New Delhi: The partial resumption of economic activities allowed by the Narendra Modi government will provide respite to manufacturing, construction and agricultural sectors, according to industry bodies and analysts. But they also want gradual opening up of more economic activities in the coming weeks.
The Modi government announced a complete lockdown for three weeks on 25 March and extended it by another 19 days until 3 May to contain the spread of the highly infectious novel coronavirus that has claimed 392 lives as of Wednesday evening.
With the initial three-week lockdown bringing economic activity to a near halt, the government has now announced relief for sectors like construction, manufacturing and agriculture in the second phase of the lockdown.
It allowed tea, rubber and coffee plantations, fisheries and fertiliser-manufacturing units to operate.
It also allowed manufacturing, wholesale and retail sale of essential items without any time restrictions. The government has also allowed industries operating in rural areas to resume production.
Additionally, those units that are part of the special economic zones and industrial towns have also been allowed to function, but with sufficient safeguards.
IT hardware production, jute industries, oil and gas exploration, coal mining and food processing were some of the other activities permitted.
The government also permitted construction of roads, irrigation projects and buildings in rural areas. Further, construction activity was also permitted within city limits using the existing pool of workers.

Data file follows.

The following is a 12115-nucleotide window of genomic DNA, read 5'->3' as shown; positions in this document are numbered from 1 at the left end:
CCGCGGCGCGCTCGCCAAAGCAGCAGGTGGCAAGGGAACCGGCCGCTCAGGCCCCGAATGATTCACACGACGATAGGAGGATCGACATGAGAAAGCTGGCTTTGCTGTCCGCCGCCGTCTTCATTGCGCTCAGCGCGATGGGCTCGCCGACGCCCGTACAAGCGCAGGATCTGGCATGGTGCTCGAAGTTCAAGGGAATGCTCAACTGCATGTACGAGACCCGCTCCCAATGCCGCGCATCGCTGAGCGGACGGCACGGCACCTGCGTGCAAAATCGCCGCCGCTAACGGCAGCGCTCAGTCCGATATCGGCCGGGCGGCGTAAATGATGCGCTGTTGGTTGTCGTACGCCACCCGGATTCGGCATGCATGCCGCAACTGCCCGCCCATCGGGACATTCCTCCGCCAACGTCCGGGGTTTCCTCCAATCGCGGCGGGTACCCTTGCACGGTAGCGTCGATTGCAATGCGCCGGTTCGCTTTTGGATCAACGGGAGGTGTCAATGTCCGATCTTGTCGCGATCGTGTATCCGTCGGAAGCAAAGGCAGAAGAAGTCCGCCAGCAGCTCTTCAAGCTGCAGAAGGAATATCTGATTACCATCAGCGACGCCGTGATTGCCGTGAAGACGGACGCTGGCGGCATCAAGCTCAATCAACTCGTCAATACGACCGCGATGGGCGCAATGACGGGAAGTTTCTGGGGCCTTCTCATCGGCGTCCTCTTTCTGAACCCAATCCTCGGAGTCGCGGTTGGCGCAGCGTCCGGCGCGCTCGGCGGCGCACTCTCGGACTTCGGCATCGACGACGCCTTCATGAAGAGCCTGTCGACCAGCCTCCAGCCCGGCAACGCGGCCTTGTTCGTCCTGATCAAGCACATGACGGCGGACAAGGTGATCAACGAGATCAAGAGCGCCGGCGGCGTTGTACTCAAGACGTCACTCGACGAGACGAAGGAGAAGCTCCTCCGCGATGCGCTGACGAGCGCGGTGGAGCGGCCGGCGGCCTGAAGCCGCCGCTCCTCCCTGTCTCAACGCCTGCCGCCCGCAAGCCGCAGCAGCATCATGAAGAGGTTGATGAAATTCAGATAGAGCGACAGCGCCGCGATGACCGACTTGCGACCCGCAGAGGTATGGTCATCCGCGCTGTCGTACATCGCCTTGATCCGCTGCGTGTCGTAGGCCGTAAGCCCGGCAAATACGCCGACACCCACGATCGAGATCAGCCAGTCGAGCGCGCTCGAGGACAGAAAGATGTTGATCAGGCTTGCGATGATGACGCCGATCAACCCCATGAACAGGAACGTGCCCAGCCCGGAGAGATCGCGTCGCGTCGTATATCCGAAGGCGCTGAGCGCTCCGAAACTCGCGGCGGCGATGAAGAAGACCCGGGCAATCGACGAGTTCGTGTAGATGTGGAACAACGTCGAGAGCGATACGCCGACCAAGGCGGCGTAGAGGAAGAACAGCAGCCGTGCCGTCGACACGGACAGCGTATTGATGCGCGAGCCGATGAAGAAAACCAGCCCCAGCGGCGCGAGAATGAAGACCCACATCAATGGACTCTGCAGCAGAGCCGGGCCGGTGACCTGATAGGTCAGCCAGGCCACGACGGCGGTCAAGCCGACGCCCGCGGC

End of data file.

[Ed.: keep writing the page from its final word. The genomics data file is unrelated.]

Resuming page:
“Agriculture services and manufacturing of essential goods would continue to drive GDP growth amidst the lockdown while absence of key service sectors could have a bearing on GDP growth,” said CARE’s Ratings, a rating agency, in a note Wednesday.
CII proposes further relaxations
The Confederation of Indian Industry (CII), an industry lobby group, welcomed the relaxations.
“The phased manner of the exit from lockdown is welcome and provides a roadmap for economic restart after 3rd May,” said Chandrajit Banerjee, Director-General, CII.
It, however, proposed some further relaxations.
The industry body hoped that in the next phase, some of the important labour-intensive sectors would be permitted to operate. It also proposed home delivery of retail products, including electronics and other household items, in addition to essentials to clear existing stocks.
It pointed out that existing export orders and opportunities should be met to retain India’s export market in the post-coronavirus period.
“Hence, textiles and garments and automobiles ecosystem, including components and maintenance services, should be allowed to operate after 20 April to meet their export obligations and well as to ensure free movement of goods,” the CII added.
‘Need to protect industries not allowed to open’
Secretary General of the Federation of Indian Chambers of Commerce and Industry (FICCI) Dilip Chenoy also welcomed the guidelines, saying the government has announced them at the right time, giving the industry sufficient time to formulate the standard operating procedures.
He added it addresses concerns of the people at the bottom of the pyramid.
Chenoy, however, said there is a need to protect those industries that have not been allowed to reopen.
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